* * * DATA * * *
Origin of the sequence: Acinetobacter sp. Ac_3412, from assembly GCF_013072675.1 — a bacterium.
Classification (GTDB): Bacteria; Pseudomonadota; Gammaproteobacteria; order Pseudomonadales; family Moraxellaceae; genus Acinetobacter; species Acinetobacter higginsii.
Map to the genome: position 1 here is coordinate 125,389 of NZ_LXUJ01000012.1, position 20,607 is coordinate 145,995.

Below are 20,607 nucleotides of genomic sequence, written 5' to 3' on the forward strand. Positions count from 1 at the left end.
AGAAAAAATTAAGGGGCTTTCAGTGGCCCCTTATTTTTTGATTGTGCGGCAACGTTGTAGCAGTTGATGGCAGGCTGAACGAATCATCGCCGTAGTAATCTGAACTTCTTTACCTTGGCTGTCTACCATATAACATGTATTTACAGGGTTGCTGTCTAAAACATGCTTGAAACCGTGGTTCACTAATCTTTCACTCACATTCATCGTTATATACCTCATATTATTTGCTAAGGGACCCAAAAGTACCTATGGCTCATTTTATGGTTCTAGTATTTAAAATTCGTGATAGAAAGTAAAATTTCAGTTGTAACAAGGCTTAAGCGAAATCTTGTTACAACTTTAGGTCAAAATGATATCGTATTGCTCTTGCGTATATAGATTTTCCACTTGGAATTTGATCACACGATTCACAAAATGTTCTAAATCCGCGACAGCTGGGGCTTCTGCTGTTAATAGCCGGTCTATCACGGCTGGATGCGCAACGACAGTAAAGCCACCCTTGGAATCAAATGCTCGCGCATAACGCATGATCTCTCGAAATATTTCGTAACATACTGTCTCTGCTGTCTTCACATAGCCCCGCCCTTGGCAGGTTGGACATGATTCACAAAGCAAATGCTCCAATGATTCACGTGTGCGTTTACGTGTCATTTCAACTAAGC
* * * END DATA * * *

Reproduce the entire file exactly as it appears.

Origin of the sequence: Acinetobacter sp. Ac_3412, from assembly GCF_013072675.1 — a bacterium.
Classification (GTDB): Bacteria; Pseudomonadota; Gammaproteobacteria; order Pseudomonadales; family Moraxellaceae; genus Acinetobacter; species Acinetobacter higginsii.
Map to the genome: position 1 here is coordinate 125,389 of NZ_LXUJ01000012.1, position 20,607 is coordinate 145,995.

Below are 20,607 nucleotides of genomic sequence, written 5' to 3' on the forward strand. Positions count from 1 at the left end.
AGAAAAAATTAAGGGGCTTTCAGTGGCCCCTTATTTTTTGATTGTGCGGCAACGTTGTAGCAGTTGATGGCAGGCTGAACGAATCATCGCCGTAGTAATCTGAACTTCTTTACCTTGGCTGTCTACCATATAACATGTATTTACAGGGTTGCTGTCTAAAACATGCTTGAAACCGTGGTTCACTAATCTTTCACTCACATTCATCGTTATATACCTCATATTATTTGCTAAGGGACCCAAAAGTACCTATGGCTCATTTTATGGTTCTAGTATTTAAAATTCGTGATAGAAAGTAAAATTTCAGTTGTAACAAGGCTTAAGCGAAATCTTGTTACAACTTTAGGTCAAAATGATATCGTATTGCTCTTGCGTATATAGATTTTCCACTTGGAATTTGATCACACGATTCACAAAATGTTCTAAATCCGCGACAGCTGGGGCTTCTGCTGTTAATAGCCGGTCTATCACGGCTGGATGCGCAACGACAGTAAAGCCACCCTTGGAATCAAATGCTCGCGCATAACGCATGATCTCTCGAAATATTTCGTAACATACTGTCTCTGCTGTCTTCACATAGCCCCGCCCTTGGCAGGTTGGACATGATTCACAAAGCAAATGCTCCAATGATTCACGTGTGCGTTTACGTGTCATTTCAACTAAGC